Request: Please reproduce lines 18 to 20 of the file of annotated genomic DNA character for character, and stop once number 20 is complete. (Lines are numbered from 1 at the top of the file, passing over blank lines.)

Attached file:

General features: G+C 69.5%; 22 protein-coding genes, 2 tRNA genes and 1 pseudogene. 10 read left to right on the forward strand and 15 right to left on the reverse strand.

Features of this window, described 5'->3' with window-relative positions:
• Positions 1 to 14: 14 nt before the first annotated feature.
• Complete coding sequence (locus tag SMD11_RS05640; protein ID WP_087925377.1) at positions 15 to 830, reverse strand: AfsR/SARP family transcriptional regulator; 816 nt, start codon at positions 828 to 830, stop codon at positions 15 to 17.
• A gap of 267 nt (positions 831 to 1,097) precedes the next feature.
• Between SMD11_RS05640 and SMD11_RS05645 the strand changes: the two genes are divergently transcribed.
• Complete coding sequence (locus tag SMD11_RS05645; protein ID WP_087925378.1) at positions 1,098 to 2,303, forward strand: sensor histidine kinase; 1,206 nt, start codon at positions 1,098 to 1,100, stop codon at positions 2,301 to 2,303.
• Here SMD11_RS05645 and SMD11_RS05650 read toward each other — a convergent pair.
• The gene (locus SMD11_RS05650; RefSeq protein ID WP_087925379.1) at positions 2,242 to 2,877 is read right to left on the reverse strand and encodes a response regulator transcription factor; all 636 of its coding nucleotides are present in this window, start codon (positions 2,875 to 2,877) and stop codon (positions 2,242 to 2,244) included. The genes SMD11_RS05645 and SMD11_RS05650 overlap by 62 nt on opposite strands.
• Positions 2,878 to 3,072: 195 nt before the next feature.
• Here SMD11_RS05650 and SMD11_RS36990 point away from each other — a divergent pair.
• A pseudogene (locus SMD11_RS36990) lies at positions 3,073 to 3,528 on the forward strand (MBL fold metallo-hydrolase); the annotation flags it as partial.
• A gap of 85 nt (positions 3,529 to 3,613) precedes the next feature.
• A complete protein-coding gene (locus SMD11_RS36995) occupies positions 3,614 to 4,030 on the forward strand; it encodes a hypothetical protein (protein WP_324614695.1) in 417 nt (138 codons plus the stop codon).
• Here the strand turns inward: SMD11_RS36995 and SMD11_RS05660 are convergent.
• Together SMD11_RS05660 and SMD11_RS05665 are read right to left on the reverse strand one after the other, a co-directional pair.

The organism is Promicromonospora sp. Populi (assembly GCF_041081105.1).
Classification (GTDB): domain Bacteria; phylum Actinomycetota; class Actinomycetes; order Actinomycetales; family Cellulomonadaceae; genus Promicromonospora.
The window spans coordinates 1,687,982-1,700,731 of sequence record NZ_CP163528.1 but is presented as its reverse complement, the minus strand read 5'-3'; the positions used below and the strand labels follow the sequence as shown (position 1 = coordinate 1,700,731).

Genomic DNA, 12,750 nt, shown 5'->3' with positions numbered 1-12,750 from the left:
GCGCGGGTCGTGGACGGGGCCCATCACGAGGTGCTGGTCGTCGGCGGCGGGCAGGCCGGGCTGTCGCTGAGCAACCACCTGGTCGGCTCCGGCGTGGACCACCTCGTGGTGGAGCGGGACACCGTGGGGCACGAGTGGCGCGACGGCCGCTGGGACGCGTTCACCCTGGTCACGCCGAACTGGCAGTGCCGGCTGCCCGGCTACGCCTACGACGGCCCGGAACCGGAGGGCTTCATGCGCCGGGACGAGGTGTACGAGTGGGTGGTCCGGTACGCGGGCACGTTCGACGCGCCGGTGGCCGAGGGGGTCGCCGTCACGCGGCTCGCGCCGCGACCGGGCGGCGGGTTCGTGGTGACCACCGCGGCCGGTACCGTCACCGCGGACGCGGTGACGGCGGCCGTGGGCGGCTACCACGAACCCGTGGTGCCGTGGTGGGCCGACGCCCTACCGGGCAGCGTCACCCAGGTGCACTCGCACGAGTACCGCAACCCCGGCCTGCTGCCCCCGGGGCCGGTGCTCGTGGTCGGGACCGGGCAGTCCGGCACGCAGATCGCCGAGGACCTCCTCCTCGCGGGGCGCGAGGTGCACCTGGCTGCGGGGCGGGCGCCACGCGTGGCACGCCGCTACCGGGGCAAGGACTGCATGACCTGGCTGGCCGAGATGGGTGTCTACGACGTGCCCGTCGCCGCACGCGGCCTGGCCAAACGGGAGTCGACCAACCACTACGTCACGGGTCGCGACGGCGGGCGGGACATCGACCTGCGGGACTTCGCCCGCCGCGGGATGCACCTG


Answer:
Classification (GTDB): domain Bacteria; phylum Actinomycetota; class Actinomycetes; order Actinomycetales; family Cellulomonadaceae; genus Promicromonospora.
The window spans coordinates 1,687,982-1,700,731 of sequence record NZ_CP163528.1 but is presented as its reverse complement, the minus strand read 5'-3'; the positions used below and the strand labels follow the sequence as shown (position 1 = coordinate 1,700,731).

Genomic DNA, 12,750 nt, shown 5'->3' with positions numbered 1-12,750 from the left: